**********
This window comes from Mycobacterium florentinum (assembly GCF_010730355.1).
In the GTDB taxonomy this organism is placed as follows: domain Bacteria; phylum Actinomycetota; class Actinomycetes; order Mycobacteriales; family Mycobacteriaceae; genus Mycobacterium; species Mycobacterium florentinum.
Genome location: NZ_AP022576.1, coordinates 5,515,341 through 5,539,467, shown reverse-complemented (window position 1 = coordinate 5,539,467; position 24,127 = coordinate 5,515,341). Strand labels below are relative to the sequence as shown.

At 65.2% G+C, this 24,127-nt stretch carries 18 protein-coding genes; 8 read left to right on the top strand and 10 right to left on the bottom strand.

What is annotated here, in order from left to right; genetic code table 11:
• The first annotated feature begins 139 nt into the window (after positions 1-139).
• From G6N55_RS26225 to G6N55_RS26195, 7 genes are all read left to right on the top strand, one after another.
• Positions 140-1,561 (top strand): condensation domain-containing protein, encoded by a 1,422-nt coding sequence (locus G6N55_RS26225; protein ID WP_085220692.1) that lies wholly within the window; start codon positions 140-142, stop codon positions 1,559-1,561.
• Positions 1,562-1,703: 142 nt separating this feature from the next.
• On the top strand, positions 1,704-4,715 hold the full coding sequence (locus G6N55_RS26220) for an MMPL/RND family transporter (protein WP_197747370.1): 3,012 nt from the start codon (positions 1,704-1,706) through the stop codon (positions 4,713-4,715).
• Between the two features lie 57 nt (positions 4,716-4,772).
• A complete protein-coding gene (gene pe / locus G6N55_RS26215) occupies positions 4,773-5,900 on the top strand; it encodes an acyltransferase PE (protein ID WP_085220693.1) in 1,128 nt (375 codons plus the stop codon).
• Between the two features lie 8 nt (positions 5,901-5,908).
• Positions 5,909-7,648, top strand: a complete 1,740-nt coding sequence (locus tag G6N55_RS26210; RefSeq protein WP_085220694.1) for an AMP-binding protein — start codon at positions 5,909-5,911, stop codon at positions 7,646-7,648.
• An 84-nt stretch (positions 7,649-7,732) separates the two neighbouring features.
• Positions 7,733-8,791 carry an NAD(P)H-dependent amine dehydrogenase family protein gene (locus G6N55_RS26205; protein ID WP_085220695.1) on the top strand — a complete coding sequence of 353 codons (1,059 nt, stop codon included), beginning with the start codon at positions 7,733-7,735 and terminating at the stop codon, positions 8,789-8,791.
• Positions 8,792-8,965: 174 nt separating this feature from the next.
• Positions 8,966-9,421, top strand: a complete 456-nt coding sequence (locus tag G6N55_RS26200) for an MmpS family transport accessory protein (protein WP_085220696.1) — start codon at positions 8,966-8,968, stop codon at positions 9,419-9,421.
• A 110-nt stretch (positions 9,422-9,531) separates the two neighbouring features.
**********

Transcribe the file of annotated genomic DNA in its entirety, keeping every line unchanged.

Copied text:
This window comes from Mycobacterium florentinum (assembly GCF_010730355.1).
In the GTDB taxonomy this organism is placed as follows: domain Bacteria; phylum Actinomycetota; class Actinomycetes; order Mycobacteriales; family Mycobacteriaceae; genus Mycobacterium; species Mycobacterium florentinum.
Genome location: NZ_AP022576.1, coordinates 5,515,341 through 5,539,467, shown reverse-complemented (window position 1 = coordinate 5,539,467; position 24,127 = coordinate 5,515,341). Strand labels below are relative to the sequence as shown.

At 65.2% G+C, this 24,127-nt stretch carries 18 protein-coding genes; 8 read left to right on the top strand and 10 right to left on the bottom strand.

What is annotated here, in order from left to right; genetic code table 11:
• The first annotated feature begins 139 nt into the window (after positions 1-139).
• From G6N55_RS26225 to G6N55_RS26195, 7 genes are all read left to right on the top strand, one after another.
• Positions 140-1,561 (top strand): condensation domain-containing protein, encoded by a 1,422-nt coding sequence (locus G6N55_RS26225; protein ID WP_085220692.1) that lies wholly within the window; start codon positions 140-142, stop codon positions 1,559-1,561.
• Positions 1,562-1,703: 142 nt separating this feature from the next.
• On the top strand, positions 1,704-4,715 hold the full coding sequence (locus G6N55_RS26220) for an MMPL/RND family transporter (protein WP_197747370.1): 3,012 nt from the start codon (positions 1,704-1,706) through the stop codon (positions 4,713-4,715).
• Between the two features lie 57 nt (positions 4,716-4,772).
• A complete protein-coding gene (gene pe / locus G6N55_RS26215) occupies positions 4,773-5,900 on the top strand; it encodes an acyltransferase PE (protein ID WP_085220693.1) in 1,128 nt (375 codons plus the stop codon).
• Between the two features lie 8 nt (positions 5,901-5,908).
• Positions 5,909-7,648, top strand: a complete 1,740-nt coding sequence (locus tag G6N55_RS26210; RefSeq protein WP_085220694.1) for an AMP-binding protein — start codon at positions 5,909-5,911, stop codon at positions 7,646-7,648.
• An 84-nt stretch (positions 7,649-7,732) separates the two neighbouring features.
• Positions 7,733-8,791 carry an NAD(P)H-dependent amine dehydrogenase family protein gene (locus G6N55_RS26205; protein ID WP_085220695.1) on the top strand — a complete coding sequence of 353 codons (1,059 nt, stop codon included), beginning with the start codon at positions 7,733-7,735 and terminating at the stop codon, positions 8,789-8,791.
• Positions 8,792-8,965: 174 nt separating this feature from the next.
• Positions 8,966-9,421, top strand: a complete 456-nt coding sequence (locus tag G6N55_RS26200) for an MmpS family transport accessory protein (protein WP_085220696.1) — start codon at positions 8,966-8,968, stop codon at positions 9,419-9,421.
• A 110-nt stretch (positions 9,422-9,531) separates the two neighbouring features.